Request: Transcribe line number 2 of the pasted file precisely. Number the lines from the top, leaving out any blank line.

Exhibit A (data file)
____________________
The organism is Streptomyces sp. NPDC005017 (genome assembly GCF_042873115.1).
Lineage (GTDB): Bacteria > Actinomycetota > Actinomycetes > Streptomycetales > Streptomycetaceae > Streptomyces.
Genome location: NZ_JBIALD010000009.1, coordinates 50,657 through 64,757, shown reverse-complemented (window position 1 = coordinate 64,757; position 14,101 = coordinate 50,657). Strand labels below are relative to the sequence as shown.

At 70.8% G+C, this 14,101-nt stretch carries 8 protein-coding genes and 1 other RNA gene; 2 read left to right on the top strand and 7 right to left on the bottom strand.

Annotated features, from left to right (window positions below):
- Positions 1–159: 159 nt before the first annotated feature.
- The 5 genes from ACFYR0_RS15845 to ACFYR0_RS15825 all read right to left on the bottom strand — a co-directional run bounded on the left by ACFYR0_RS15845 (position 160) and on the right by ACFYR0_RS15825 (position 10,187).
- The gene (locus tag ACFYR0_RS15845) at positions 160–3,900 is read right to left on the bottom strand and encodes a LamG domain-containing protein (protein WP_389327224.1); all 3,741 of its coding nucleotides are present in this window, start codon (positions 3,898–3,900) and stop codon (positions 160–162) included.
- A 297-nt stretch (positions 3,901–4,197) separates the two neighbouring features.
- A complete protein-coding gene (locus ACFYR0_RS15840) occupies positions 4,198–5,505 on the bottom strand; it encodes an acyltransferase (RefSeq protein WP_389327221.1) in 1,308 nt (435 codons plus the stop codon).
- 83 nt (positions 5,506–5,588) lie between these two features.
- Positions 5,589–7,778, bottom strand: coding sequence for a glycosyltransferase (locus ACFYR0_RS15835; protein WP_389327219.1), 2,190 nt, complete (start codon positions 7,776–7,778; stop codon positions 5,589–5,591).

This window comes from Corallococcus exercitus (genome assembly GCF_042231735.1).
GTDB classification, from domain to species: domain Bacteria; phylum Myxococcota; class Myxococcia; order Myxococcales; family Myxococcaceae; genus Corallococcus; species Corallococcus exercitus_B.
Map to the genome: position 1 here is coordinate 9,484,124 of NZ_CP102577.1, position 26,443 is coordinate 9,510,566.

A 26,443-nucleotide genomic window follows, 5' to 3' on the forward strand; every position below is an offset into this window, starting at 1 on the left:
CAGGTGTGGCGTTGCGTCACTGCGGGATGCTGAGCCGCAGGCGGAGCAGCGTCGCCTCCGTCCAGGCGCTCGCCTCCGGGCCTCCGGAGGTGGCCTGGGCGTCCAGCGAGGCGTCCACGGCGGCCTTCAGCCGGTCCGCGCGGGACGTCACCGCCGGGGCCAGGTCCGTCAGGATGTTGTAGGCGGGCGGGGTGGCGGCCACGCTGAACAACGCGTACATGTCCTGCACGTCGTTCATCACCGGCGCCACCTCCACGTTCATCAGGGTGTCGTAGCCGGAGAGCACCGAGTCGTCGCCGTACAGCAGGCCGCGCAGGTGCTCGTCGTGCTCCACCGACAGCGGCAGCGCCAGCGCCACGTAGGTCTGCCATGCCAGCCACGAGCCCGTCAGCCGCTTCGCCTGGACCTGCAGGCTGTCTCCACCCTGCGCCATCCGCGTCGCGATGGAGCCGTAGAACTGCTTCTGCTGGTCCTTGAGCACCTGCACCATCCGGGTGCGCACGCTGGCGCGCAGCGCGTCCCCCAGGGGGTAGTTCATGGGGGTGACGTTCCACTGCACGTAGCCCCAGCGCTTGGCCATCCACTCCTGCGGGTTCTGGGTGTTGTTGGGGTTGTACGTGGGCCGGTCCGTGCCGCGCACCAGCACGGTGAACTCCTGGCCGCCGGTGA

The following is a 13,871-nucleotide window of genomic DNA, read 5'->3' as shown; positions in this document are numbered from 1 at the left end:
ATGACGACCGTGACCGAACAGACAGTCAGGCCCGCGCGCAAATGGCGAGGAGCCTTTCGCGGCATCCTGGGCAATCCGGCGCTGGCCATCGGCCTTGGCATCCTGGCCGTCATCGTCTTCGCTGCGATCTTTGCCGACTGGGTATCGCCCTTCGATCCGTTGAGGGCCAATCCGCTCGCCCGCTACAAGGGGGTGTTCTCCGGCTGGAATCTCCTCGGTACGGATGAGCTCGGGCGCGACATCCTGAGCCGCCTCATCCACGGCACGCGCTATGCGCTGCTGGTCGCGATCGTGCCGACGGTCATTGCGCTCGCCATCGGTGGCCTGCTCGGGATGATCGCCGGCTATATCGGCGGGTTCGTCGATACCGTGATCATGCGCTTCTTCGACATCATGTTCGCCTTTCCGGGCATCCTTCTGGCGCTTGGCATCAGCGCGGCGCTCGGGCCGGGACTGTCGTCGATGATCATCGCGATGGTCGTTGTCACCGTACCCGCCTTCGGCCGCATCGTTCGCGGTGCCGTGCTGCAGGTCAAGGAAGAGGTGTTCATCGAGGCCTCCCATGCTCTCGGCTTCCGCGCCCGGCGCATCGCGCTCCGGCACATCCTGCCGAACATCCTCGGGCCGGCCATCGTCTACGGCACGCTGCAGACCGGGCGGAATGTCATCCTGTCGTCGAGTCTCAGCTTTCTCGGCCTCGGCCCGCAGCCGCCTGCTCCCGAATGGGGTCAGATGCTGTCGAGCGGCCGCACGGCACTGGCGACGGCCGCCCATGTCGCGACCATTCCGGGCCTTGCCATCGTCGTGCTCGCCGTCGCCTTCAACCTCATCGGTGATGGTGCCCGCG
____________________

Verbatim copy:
Lineage (GTDB): Bacteria > Actinomycetota > Actinomycetes > Streptomycetales > Streptomycetaceae > Streptomyces.